As reported by CNBC, Electronic Arts shareholders are applying distance between themselves and the company, which has resulted in EA seeing a drop in stock by 8.5 percent, the equivalent of 3.1 billion dollars of shareholder revenue. The stock had been in a steady decline for a few months prior, though it still remains valued at nearly $25 more than it was one year ago.
While many gamers are celebrating this financial setback as a victory, it is important to realize that it is unlikely the shareholders are sympathizing with the emotions or outrage of the gaming community. It’s more likely that the shutting down of microtransactions within the online ecosystem of Star Wars Battlefront II has made the project suddenly and significantly less profitable than shareholders had initially anticipated it being. While many boycotted the game by refusing purchase, CNBC regards the dilution of sales as EA’s secondary issue.
Although, while it may be the actions of the gaming community that resulted in the loss, it is not sympathy to their cause that inspired it, at least on the part of the investors. This loss in profit was, ironically enough.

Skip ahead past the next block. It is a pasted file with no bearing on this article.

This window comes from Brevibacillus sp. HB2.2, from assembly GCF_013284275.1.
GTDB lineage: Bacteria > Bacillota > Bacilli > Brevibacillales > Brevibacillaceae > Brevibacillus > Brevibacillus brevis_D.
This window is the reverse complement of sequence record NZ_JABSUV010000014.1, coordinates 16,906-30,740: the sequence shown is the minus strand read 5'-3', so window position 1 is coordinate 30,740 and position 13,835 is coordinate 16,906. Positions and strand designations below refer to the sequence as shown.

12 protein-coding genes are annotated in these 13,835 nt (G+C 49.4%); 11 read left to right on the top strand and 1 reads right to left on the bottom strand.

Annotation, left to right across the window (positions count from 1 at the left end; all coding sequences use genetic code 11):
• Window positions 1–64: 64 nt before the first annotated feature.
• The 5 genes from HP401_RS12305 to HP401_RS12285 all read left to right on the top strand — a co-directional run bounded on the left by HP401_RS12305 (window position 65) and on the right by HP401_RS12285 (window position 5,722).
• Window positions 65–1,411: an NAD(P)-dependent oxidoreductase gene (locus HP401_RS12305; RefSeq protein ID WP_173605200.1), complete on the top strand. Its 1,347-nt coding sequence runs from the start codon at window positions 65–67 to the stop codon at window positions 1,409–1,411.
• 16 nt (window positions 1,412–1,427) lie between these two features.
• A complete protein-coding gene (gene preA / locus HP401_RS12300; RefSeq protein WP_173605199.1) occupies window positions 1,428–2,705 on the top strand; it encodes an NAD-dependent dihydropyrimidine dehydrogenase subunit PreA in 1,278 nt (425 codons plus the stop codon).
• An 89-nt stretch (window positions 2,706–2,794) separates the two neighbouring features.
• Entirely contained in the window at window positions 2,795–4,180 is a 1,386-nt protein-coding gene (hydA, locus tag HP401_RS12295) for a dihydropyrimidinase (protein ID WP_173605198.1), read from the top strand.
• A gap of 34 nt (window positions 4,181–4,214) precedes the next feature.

EA’s reckoning has arrived. They must now decide what they will do with microtransactions and its general platforms of service moving forward. The pushback the company has received from both the gaming community and outside forces has dictated that EA is required to rethink and then rework its business model.
The controversy has now reached state politicians and Wall Street analysts – all of whom are pressing EA and other developers to “collectively establish a set of standards for MTX[microtransaction] implementation, both to repair damaged player perceptions and avoid the threat of regulation,” as spoken by Doug Creutz, analyst for the diversified financial services firm COWEN.
EA for its part has remained secure in – and potentially even oblivious to – its positioning. The company’s Chief Finanical Officer and Executive Vice President, Blake Jorgensen, expressed his take on the issue at hand.
“We’re not giving up on the notion of MTX. We’re really watching how people are playing the game. We’re trying to understand are there certain modes where MTX may be more interesting than not?
We’re learning and listening to the community to decide how best to roll that out in the future.”